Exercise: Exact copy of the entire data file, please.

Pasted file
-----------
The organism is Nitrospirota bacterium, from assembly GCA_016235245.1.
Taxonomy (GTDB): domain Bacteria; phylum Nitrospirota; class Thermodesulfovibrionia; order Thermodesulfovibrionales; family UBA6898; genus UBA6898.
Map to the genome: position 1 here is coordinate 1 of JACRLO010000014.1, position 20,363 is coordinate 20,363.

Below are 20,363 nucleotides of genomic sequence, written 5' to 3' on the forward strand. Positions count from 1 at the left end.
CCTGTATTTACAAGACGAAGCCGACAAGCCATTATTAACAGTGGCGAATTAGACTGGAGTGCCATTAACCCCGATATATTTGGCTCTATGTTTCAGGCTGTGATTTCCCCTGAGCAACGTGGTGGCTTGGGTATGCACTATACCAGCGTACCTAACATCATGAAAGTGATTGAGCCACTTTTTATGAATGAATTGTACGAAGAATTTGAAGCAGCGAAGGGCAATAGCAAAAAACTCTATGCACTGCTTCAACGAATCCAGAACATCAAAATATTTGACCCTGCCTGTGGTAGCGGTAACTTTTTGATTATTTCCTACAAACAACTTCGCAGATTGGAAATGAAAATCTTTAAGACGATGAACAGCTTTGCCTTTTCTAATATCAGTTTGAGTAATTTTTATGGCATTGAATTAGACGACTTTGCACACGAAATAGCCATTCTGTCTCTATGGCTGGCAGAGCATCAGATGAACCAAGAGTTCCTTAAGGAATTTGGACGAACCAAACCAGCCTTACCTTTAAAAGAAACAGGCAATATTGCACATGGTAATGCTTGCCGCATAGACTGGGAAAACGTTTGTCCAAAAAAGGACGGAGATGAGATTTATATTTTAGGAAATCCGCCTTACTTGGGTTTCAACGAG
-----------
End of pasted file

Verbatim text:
The organism is Nitrospirota bacterium, from assembly GCA_016235245.1.
Taxonomy (GTDB): domain Bacteria; phylum Nitrospirota; class Thermodesulfovibrionia; order Thermodesulfovibrionales; family UBA6898; genus UBA6898.
Map to the genome: position 1 here is coordinate 1 of JACRLO010000014.1, position 20,363 is coordinate 20,363.

Below are 20,363 nucleotides of genomic sequence, written 5' to 3' on the forward strand. Positions count from 1 at the left end.
CCTGTATTTACAAGACGAAGCCGACAAGCCATTATTAACAGTGGCGAATTAGACTGGAGTGCCATTAACCCCGATATATTTGGCTCTATGTTTCAGGCTGTGATTTCCCCTGAGCAACGTGGTGGCTTGGGTATGCACTATACCAGCGTACCTAACATCATGAAAGTGATTGAGCCACTTTTTATGAATGAATTGTACGAAGAATTTGAAGCAGCGAAGGGCAATAGCAAAAAACTCTATGCACTGCTTCAACGAATCCAGAACATCAAAATATTTGACCCTGCCTGTGGTAGCGGTAACTTTTTGATTATTTCCTACAAACAACTTCGCAGATTGGAAATGAAAATCTTTAAGACGATGAACAGCTTTGCCTTTTCTAATATCAGTTTGAGTAATTTTTATGGCATTGAATTAGACGACTTTGCACACGAAATAGCCATTCTGTCTCTATGGCTGGCAGAGCATCAGATGAACCAAGAGTTCCTTAAGGAATTTGGACGAACCAAACCAGCCTTACCTTTAAAAGAAACAGGCAATATTGCACATGGTAATGCTTGCCGCATAGACTGGGAAAACGTTTGTCCAAAAAAGGACGGAGATGAGATTTATATTTTAGGAAATCCGCCTTACTTGGGTTTCAACGAG